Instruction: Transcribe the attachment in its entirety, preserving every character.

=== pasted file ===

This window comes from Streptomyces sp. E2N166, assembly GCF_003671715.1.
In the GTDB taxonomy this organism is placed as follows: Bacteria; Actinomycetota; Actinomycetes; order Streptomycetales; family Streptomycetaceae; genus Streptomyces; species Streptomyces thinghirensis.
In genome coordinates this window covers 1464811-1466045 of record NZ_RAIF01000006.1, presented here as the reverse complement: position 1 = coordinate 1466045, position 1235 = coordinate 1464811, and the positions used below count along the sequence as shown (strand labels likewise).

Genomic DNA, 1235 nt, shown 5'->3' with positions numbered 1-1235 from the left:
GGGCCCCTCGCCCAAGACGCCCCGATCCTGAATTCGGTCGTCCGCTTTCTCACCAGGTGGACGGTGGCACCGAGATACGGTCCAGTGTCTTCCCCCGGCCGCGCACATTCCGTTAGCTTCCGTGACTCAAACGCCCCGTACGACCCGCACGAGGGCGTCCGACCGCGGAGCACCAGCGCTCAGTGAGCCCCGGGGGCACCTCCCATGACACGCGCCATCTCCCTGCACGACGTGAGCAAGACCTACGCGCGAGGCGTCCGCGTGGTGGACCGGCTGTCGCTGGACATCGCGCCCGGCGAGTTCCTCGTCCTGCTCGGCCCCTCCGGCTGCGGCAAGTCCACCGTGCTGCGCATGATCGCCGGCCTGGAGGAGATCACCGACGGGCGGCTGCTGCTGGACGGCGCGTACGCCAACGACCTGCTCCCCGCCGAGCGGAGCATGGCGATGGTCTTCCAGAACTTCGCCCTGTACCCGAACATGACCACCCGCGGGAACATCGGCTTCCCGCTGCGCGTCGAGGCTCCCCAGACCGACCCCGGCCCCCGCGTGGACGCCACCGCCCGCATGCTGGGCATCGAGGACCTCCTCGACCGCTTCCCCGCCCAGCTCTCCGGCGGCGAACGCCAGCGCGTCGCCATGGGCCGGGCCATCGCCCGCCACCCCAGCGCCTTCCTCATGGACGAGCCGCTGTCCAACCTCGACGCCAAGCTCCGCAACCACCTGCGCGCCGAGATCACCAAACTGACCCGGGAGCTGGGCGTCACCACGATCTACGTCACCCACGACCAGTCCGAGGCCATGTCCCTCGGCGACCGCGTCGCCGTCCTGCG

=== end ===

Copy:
This window comes from Streptomyces sp. E2N166, assembly GCF_003671715.1.
In the GTDB taxonomy this organism is placed as follows: Bacteria; Actinomycetota; Actinomycetes; order Streptomycetales; family Streptomycetaceae; genus Streptomyces; species Streptomyces thinghirensis.
In genome coordinates this window covers 1464811-1466045 of record NZ_RAIF01000006.1, presented here as the reverse complement: position 1 = coordinate 1466045, position 1235 = coordinate 1464811, and the positions used below count along the sequence as shown (strand labels likewise).

Genomic DNA, 1235 nt, shown 5'->3' with positions numbered 1-1235 from the left:
GGGCCCCTCGCCCAAGACGCCCCGATCCTGAATTCGGTCGTCCGCTTTCTCACCAGGTGGACGGTGGCACCGAGATACGGTCCAGTGTCTTCCCCCGGCCGCGCACATTCCGTTAGCTTCCGTGACTCAAACGCCCCGTACGACCCGCACGAGGGCGTCCGACCGCGGAGCACCAGCGCTCAGTGAGCCCCGGGGGCACCTCCCATGACACGCGCCATCTCCCTGCACGACGTGAGCAAGACCTACGCGCGAGGCGTCCGCGTGGTGGACCGGCTGTCGCTGGACATCGCGCCCGGCGAGTTCCTCGTCCTGCTCGGCCCCTCCGGCTGCGGCAAGTCCACCGTGCTGCGCATGATCGCCGGCCTGGAGGAGATCACCGACGGGCGGCTGCTGCTGGACGGCGCGTACGCCAACGACCTGCTCCCCGCCGAGCGGAGCATGGCGATGGTCTTCCAGAACTTCGCCCTGTACCCGAACATGACCACCCGCGGGAACATCGGCTTCCCGCTGCGCGTCGAGGCTCCCCAGACCGACCCCGGCCCCCGCGTGGACGCCACCGCCCGCATGCTGGGCATCGAGGACCTCCTCGACCGCTTCCCCGCCCAGCTCTCCGGCGGCGAACGCCAGCGCGTCGCCATGGGCCGGGCCATCGCCCGCCACCCCAGCGCCTTCCTCATGGACGAGCCGCTGTCCAACCTCGACGCCAAGCTCCGCAACCACCTGCGCGCCGAGATCACCAAACTGACCCGGGAGCTGGGCGTCACCACGATCTACGTCACCCACGACCAGTCCGAGGCCATGTCCCTCGGCGACCGCGTCGCCGTCCTGCG